To make matters worse, her 20-year-old son – who still lives with her – has also been forced to take unpaid leave since the restaurant that employed him temporarily closed its doors on Mar 24.

The restaurant, she said, only told her son: “Here is your March salary … Don’t come to work until further notice”.

The 47-year-old widow said since the outbreak, life has been tough and uncertain. “Prices have gone up. There is no work. Even if there is work, we are discouraged from going out of our home. All I can do is stay at home and hope the government will help us,” she said.

READ: Jump in Jakarta funerals raises fears of unreported COVID-19 deaths

Mdm Tanti Julianti, a janitor working at a Central Jakarta office building, said she had been forced to settle for a considerable pay cut.

“The building management said because people have been working from home, our service is only needed twice a week to mop the floors and vacuum the carpets. Because we are doing less work, the management said they can only pay us half of what we are supposed to get,” she said.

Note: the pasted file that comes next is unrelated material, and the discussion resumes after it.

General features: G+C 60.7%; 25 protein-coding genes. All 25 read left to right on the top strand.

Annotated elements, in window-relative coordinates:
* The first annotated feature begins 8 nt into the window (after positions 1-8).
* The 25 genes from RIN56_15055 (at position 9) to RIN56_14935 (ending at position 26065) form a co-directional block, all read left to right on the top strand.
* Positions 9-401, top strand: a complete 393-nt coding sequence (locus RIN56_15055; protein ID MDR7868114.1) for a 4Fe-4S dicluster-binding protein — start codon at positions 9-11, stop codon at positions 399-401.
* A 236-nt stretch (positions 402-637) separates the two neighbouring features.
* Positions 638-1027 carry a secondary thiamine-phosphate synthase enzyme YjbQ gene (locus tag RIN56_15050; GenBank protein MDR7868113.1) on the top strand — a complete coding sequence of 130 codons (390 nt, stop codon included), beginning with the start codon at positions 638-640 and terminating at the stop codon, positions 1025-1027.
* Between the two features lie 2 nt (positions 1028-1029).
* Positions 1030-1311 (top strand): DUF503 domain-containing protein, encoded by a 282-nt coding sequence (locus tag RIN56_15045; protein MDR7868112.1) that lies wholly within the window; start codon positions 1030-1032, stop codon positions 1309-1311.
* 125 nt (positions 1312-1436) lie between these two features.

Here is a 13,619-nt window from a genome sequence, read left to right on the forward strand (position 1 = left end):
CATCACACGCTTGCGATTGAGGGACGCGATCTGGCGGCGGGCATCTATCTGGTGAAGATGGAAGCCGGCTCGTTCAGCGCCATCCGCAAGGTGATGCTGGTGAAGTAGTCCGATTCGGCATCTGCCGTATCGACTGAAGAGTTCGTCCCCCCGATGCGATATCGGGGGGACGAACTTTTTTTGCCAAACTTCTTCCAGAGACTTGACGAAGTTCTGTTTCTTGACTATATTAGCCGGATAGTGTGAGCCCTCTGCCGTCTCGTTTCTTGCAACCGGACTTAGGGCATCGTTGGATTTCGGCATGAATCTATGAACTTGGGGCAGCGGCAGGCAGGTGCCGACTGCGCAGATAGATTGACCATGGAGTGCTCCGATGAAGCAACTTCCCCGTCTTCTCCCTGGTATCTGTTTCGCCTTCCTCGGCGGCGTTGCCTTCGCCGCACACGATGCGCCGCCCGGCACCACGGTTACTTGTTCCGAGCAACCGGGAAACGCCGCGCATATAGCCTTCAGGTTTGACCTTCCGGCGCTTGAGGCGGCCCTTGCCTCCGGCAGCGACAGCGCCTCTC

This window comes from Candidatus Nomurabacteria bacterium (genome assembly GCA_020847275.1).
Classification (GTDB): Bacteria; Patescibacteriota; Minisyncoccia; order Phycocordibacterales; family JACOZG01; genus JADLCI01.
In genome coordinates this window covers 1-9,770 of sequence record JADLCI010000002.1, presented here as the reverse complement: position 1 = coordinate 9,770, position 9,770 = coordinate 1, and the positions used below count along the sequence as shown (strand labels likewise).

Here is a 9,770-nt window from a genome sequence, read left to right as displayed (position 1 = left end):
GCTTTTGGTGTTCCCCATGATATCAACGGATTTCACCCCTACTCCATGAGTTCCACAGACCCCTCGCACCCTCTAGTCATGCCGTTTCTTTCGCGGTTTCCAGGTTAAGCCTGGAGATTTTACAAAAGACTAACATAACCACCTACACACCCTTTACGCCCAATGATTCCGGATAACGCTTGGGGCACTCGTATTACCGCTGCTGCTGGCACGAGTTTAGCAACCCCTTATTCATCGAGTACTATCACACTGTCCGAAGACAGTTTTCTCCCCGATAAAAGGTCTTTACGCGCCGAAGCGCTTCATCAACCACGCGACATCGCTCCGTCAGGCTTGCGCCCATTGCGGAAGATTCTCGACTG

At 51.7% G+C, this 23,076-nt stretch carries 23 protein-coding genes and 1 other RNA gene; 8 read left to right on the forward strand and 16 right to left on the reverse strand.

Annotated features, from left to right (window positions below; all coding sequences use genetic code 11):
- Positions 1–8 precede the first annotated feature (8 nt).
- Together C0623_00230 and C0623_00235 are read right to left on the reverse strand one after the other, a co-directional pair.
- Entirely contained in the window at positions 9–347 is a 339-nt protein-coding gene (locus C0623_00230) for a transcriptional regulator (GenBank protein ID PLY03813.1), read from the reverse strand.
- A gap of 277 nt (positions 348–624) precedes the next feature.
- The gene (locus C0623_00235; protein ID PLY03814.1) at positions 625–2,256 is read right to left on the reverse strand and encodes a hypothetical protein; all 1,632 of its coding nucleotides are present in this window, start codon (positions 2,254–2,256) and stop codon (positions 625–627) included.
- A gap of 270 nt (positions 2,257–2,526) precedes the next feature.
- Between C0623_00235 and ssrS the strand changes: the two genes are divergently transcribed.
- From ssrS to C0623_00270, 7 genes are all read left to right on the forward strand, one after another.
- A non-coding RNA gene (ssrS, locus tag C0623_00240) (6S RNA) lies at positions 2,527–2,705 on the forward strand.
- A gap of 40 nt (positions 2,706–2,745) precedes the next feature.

“Of course we don’t like it. But what else can we do? It’s better than no pay at all”.

GOVERNMENT STIMULUS PACKAGE

Last week, President Joko Widodo announced a 405 trillion rupiah (US$25 billion) stimulus package to mitigate the impact of COVID-19, focusing on healthcare spending, social safety net, tax breaks and debt restructuring for corporations and small businesses.   

“We have prepared a social safety net to enable the grassroots to fulfil their basic needs and maintain their purchasing power,” he then said.

The stimulus would be channelled through existing government programmes meant to aid underprivileged Indonesians with cash and benefits.